According to a new report, Apple Car will feature a centrally integrated OS, similar to Tesla’s operating system which offers both driving controls and entertainment. Apple’s long-rumored electric vehicle is also expected to feature self-driving sensors made in Korea.
Apple could create an operating system for Apple Car
So far, most patents and regulatory filings related to Apple’s rumored electric vehicle have focused on hardware. According to a paywalled DigiTimes report, Apple could add an integrated operating system to the vehicle, similar to its iOS and iPadOS software combined with some CarPlay functionalities.
Apple’s electric car, the Apple Car, will adopt a centrally integrated operating system (OS) like Tesla, and The Korean factory will assist in the development of the self-driving sensor part of the Domain Control Unit (DCU).
Apple created an integrated software for Apple Car makes a lot of sense since it focuses heavily on combining hardware and software into one product like its Apple Silicon Macs and its latest iPhones. For Apple Car, this could mean that the OS would offer driving features like navigation, Apple Music integration, etc.
It is worth noting that Tesla’s OS is not developed by the car company itself, instead, the vehicles run a custom version of Linux powered by an Intel Atom Processor. Tesla’s central control unit offers navigation in addition to entertainment including audio and games.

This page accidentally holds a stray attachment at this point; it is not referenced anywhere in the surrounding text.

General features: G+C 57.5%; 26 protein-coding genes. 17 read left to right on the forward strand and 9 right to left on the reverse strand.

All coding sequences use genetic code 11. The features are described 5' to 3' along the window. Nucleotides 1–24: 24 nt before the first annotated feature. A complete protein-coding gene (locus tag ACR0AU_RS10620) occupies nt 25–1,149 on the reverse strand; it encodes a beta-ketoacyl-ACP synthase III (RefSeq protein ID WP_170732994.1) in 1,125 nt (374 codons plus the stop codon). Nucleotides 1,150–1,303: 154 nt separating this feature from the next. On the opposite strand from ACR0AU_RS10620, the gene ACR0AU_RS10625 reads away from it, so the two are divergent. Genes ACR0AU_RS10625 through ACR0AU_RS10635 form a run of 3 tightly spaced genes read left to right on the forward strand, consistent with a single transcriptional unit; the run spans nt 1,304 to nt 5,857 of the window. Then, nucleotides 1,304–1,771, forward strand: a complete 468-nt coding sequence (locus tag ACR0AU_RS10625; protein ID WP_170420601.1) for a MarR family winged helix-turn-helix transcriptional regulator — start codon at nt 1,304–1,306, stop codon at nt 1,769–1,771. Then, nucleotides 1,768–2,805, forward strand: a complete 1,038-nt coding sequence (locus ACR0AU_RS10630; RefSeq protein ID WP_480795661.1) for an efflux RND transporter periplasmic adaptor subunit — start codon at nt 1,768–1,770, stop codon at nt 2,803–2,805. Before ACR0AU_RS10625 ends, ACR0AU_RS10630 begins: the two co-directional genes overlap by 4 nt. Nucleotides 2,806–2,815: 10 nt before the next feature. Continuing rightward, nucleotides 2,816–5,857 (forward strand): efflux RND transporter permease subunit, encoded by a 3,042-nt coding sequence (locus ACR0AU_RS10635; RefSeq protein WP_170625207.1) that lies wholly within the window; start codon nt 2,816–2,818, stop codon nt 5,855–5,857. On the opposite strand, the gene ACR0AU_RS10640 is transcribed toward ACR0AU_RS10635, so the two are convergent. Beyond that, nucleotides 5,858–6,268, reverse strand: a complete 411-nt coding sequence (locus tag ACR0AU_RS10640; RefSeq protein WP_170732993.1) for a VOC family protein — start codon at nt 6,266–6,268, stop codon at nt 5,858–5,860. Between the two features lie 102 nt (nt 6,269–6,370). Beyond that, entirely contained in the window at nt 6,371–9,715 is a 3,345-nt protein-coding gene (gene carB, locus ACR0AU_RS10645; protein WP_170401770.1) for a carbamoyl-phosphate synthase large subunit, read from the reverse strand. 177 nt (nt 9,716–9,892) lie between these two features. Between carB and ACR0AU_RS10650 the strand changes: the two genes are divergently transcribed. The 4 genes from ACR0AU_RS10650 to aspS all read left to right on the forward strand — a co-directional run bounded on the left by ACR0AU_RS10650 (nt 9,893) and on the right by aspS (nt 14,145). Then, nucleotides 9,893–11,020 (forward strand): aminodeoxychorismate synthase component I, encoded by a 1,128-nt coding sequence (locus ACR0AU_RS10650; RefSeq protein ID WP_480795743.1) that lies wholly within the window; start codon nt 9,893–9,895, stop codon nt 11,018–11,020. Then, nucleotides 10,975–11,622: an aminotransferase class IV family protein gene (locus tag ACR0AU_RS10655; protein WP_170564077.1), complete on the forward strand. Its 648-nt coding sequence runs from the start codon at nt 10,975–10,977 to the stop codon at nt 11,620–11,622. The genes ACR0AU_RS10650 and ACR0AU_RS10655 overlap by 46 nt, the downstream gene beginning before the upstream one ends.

Separately, Digitimes also reports that a Korean company “will assist in the development of the self-driving sensor” that will be part of the Domain Control Unit (DCU). A DCU handles car automation functionalities such as processing data provided by sensors.
These reports about the development of a new OS for the vehicle and the DCU come as other rumors suggest work has been slow on the vehicle. The project’s slump can be attributed to the poaching of Apple’s top Apple Car team executives by other companies as well as internal conflicts.
After reporting that the Apple Car team has been “dissolved”, TF Securities analyst Ming-Chi Kuo advised the team to “reorganize” soon in the next 3 to 6 months if the vehicle is to go into mass production by 2025.